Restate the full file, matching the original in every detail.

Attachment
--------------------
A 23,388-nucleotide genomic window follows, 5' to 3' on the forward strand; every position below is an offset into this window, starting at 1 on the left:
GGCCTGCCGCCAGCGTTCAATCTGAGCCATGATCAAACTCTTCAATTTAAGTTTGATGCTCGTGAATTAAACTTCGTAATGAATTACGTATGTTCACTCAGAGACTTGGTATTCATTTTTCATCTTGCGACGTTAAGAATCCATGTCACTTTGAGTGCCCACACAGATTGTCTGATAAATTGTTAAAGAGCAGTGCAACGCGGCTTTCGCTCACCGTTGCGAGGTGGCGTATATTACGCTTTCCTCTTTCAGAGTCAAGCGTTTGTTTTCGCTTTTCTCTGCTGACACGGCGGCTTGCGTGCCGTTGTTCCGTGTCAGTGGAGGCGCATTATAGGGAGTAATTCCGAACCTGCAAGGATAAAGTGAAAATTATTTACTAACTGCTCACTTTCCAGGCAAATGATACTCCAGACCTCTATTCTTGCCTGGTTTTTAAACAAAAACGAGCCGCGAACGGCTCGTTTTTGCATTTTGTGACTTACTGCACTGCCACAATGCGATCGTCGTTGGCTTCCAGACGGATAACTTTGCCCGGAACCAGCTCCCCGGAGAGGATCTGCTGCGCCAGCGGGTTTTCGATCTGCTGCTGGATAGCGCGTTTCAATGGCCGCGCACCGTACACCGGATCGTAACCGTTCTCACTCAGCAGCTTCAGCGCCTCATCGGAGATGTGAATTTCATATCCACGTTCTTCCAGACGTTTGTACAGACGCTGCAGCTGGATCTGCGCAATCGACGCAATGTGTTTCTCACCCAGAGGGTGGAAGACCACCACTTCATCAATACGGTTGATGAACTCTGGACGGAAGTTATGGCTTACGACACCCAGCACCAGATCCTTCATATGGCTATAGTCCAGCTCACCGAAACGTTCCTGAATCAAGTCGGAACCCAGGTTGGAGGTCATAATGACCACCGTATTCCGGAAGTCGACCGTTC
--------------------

A 23,388-nucleotide genomic window follows, 5' to 3' on the forward strand; every position below is an offset into this window, starting at 1 on the left:
GGCCTGCCGCCAGCGTTCAATCTGAGCCATGATCAAACTCTTCAATTTAAGTTTGATGCTCGTGAATTAAACTTCGTAATGAATTACGTATGTTCACTCAGAGACTTGGTATTCATTTTTCATCTTGCGACGTTAAGAATCCATGTCACTTTGAGTGCCCACACAGATTGTCTGATAAATTGTTAAAGAGCAGTGCAACGCGGCTTTCGCTCACCGTTGCGAGGTGGCGTATATTACGCTTTCCTCTTTCAGAGTCAAGCGTTTGTTTTCGCTTTTCTCTGCTGACACGGCGGCTTGCGTGCCGTTGTTCCGTGTCAGTGGAGGCGCATTATAGGGAGTAATTCCGAACCTGCAAGGATAAAGTGAAAATTATTTACTAACTGCTCACTTTCCAGGCAAATGATACTCCAGACCTCTATTCTTGCCTGGTTTTTAAACAAAAACGAGCCGCGAACGGCTCGTTTTTGCATTTTGTGACTTACTGCACTGCCACAATGCGATCGTCGTTGGCTTCCAGACGGATAACTTTGCCCGGAACCAGCTCCCCGGAGAGGATCTGCTGCGCCAGCGGGTTTTCGATCTGCTGCTGGATAGCGCGTTTCAATGGCCGCGCACCGTACACCGGATCGTAACCGTTCTCACTCAGCAGCTTCAGCGCCTCATCGGAGATGTGAATTTCATATCCACGTTCTTCCAGACGTTTGTACAGACGCTGCAGCTGGATCTGCGCAATCGACGCAATGTGTTTCTCACCCAGAGGGTGGAAGACCACCACTTCATCAATACGGTTGATGAACTCTGGACGGAAGTTATGGCTTACGACACCCAGCACCAGATCCTTCATATGGCTATAGTCCAGCTCACCGAAACGTTCCTGAATCAAGTCGGAACCCAGGTTGGAGGTCATAATGACCACCGTATTCCGGAAGTCGACCGTTC